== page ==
The Church has produced many new resources to help us better understand early Latter-day Saints as they lived the Restoration. The gospel was restored nearly 200 years ago—in a time when life was different in many ways. Yet the challenges of early Church members were also like ours in many ways. We can learn from their powerful examples of faith and determination and apply that same faith as we face challenges in living the restored gospel in our day.
Two key resources for understanding historical events are the following:
- History.lds.org is the main Church History section of LDS.org
- Gospel Topics (topics.lds.org), which is the LDS.org section for studying principles of the gospel. Among the 250+ topics, you will find 11 essays (lds.org/topics/essays) that were written specifically about important Church history topics that are sometimes misunderstood.
An article in the February issue of the Ensign titled “New Resources for Understanding Church History” gives the following list of resources that can help us understand Church history by giving historical context.
- Church History website (history.lds.org) is a great place to start. It has links to many of the resources listed below.
- The Gospel Library Mobile App. A new section on this app provides a wealth of Church history information to access on mobile devices. Simply scroll to the section labeled “Church History.”
- Revelations in Context (lds.org/section/revelations). Articles give background information on practically every section of the D&C, often through the story of a particular individual.
- Pioneers in Every Land (lds.org/section/pioneers). This web page features articles and short videos depicting Latter-day Saint pioneers around the world.
- Gospel Topics (topics.lds.org). Study 260 gospel topics. Also read straightforward essays on important historical and doctrinal topics at lds.org/topics/essays.
- Prophets of the Restoration (lds.org/section/prophets). View short video presentations and online exhibits about the lives of each of the Presidents of the Church.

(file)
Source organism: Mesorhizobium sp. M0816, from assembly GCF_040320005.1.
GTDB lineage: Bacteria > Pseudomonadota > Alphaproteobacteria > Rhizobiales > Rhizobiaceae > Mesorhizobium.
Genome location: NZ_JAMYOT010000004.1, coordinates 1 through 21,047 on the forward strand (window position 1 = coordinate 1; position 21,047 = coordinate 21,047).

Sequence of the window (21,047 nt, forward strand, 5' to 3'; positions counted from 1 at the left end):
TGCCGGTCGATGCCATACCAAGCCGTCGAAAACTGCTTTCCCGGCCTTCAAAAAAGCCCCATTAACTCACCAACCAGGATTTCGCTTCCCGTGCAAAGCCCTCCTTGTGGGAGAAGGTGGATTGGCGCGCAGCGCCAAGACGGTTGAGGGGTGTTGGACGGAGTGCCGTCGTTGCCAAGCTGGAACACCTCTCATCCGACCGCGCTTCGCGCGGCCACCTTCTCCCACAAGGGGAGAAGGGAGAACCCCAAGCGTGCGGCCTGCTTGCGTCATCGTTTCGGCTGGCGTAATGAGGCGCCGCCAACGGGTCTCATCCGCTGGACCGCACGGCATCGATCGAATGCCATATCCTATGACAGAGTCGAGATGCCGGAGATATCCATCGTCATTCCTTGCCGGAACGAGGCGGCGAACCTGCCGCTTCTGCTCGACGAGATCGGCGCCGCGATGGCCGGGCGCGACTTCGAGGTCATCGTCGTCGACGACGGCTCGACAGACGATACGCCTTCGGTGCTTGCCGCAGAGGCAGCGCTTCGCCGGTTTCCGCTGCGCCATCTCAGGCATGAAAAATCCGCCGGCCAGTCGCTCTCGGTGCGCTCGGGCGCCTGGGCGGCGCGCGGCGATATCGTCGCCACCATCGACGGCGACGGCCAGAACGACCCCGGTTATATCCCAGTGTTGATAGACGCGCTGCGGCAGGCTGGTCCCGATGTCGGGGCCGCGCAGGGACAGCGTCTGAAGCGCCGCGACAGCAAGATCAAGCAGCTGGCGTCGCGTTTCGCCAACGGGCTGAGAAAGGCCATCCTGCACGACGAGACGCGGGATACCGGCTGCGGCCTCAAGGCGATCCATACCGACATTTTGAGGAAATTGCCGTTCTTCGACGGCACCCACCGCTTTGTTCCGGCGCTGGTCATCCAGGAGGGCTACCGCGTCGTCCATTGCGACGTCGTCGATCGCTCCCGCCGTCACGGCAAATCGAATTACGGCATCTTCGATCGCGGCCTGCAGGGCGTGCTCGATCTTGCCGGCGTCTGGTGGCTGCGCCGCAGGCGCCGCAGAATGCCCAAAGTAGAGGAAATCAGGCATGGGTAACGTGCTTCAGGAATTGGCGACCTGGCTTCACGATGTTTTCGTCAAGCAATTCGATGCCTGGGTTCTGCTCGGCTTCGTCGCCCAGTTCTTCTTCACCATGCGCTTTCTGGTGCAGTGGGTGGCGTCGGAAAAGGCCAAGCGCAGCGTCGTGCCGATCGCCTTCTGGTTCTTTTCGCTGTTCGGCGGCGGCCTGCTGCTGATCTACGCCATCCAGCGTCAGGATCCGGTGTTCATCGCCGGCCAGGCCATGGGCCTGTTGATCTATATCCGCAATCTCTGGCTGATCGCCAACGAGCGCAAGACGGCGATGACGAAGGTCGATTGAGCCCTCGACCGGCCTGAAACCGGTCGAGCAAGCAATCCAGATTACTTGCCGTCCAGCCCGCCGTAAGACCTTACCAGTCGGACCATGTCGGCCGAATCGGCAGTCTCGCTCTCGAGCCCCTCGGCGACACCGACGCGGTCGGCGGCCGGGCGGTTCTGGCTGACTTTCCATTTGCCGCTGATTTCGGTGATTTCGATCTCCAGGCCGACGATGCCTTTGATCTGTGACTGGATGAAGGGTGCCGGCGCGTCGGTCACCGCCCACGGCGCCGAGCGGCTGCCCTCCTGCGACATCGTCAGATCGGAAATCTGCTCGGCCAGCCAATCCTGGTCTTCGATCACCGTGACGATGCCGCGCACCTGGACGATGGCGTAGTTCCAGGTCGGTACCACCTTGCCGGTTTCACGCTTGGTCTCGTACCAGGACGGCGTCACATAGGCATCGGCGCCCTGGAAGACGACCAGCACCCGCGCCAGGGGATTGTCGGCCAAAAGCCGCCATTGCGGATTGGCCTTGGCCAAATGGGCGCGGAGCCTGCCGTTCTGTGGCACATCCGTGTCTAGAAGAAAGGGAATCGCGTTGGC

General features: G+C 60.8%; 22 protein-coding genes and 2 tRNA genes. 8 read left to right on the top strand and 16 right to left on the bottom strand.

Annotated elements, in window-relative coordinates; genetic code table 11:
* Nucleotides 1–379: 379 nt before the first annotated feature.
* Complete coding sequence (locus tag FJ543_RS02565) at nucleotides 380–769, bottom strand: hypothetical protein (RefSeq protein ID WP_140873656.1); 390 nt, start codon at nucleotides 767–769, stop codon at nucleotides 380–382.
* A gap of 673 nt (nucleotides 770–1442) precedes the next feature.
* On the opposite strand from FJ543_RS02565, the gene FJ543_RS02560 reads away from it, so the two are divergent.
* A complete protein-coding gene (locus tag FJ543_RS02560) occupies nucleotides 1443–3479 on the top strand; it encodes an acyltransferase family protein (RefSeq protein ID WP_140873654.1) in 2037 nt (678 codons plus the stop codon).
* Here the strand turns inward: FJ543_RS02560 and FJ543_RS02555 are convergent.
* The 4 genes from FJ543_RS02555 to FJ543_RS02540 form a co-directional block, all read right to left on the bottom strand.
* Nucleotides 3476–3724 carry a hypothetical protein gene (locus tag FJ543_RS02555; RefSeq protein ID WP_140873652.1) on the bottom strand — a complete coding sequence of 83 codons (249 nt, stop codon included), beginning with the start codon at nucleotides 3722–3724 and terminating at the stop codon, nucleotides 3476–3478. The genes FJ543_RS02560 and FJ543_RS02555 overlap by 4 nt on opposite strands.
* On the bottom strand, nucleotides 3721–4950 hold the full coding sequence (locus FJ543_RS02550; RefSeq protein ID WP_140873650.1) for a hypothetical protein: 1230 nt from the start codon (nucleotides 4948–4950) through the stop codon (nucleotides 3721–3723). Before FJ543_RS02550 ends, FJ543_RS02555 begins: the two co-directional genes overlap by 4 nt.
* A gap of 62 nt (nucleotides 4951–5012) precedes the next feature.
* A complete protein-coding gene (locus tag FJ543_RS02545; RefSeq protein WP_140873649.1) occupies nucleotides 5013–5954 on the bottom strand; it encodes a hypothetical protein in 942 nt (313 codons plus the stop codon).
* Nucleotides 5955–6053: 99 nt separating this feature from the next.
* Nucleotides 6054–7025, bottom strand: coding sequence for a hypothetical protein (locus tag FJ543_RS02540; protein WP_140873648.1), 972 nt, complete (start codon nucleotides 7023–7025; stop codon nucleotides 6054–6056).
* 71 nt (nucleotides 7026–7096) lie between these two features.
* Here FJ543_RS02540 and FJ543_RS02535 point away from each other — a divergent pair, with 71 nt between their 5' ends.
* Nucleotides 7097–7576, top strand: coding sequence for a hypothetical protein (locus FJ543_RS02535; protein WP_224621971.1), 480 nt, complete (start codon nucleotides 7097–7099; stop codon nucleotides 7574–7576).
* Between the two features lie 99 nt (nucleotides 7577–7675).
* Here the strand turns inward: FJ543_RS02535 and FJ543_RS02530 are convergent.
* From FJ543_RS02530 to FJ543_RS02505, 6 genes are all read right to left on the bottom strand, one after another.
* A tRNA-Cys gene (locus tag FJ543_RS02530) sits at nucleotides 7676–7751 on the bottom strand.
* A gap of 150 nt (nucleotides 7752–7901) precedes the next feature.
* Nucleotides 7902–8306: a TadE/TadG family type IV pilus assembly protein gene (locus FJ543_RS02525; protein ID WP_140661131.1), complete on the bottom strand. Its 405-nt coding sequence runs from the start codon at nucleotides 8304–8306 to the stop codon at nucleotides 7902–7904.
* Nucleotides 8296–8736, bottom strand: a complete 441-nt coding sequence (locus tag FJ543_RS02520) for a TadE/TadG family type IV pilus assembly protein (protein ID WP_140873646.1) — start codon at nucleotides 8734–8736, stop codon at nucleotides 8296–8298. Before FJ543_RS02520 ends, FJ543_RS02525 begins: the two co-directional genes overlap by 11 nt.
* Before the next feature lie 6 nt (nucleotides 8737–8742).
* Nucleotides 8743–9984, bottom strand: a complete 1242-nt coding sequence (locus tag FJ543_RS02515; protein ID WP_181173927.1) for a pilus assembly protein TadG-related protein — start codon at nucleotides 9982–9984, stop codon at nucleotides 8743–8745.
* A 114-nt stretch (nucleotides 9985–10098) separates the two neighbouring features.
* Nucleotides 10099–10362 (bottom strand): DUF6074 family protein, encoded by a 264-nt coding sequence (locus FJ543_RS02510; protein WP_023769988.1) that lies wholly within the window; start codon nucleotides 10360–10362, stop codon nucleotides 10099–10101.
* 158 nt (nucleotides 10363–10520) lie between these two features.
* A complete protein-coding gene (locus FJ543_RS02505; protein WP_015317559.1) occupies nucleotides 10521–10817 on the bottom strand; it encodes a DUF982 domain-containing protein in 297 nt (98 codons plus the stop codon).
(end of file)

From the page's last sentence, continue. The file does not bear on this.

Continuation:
- Joseph Smith’s Accounts of the First Vision (lds.org/firstvision). Original sources of Joseph Smith’s four accounts of the First Vision as well as essays and videos that provide context.
- Instructor’s Resource Page (lds.org/studyguide). Listing of key resources coordinated with the lesson schedules for Gospel Doctrine, Relief Society, and Melchizedek Priesthood meetings.
- Historic Sites (lds.org/section/historic-sites). Take a virtual tour of places central to the Restoration of the gospel.
- Foundations of Faith (lds.org/exhibit/foundations-of-faith). A digital exhibit of priceless foundational records that document the Church’s restoration and growth. The exhibit includes short videos of 25 important artifacts housed at the Church History Library in Salt Lake City.
- The Heavens Are Opened (lds.org/maps/the-heavens-are-opened). Use an interactive map to learn about objects from this Church History Museum exhibit. Access all the museum’s online exhibits at history.lds.org/section/museum.
- Church Historian’s Press (churchhistorianspress.org). Books published under this imprint provide original source material and historical context. The materials are searchable and freely available online. Publication is ongoing and includes the following:
- Joseph Smith Papers (josephsmithpapers.org). This series contains original documents, transcribed and annotated, that provide in-depth insight on every major aspect of the Church’s founding.
- The First Fifty Years of Relief Society (churchhistorianspress.org/the-first-fifty-years-of-relief-society). This project brings together original, annotated documents conveying the contributions and challenges of Latter-day Saint women in the 19th century.
Trustworthy Non-Church sources:
- Neal A. Maxwell Institute for Religious Scholarship. A collection of scholarly research designed to deepen understanding of religious texts and traditions. (Formerly F.A.R.M.S. and BYU Studies.)
- Fair Mormon (FairMormon.org). Well-reasoned and faithful responses to doctrinal, historical, and social questions.
Here is a handout we used in our ward this week.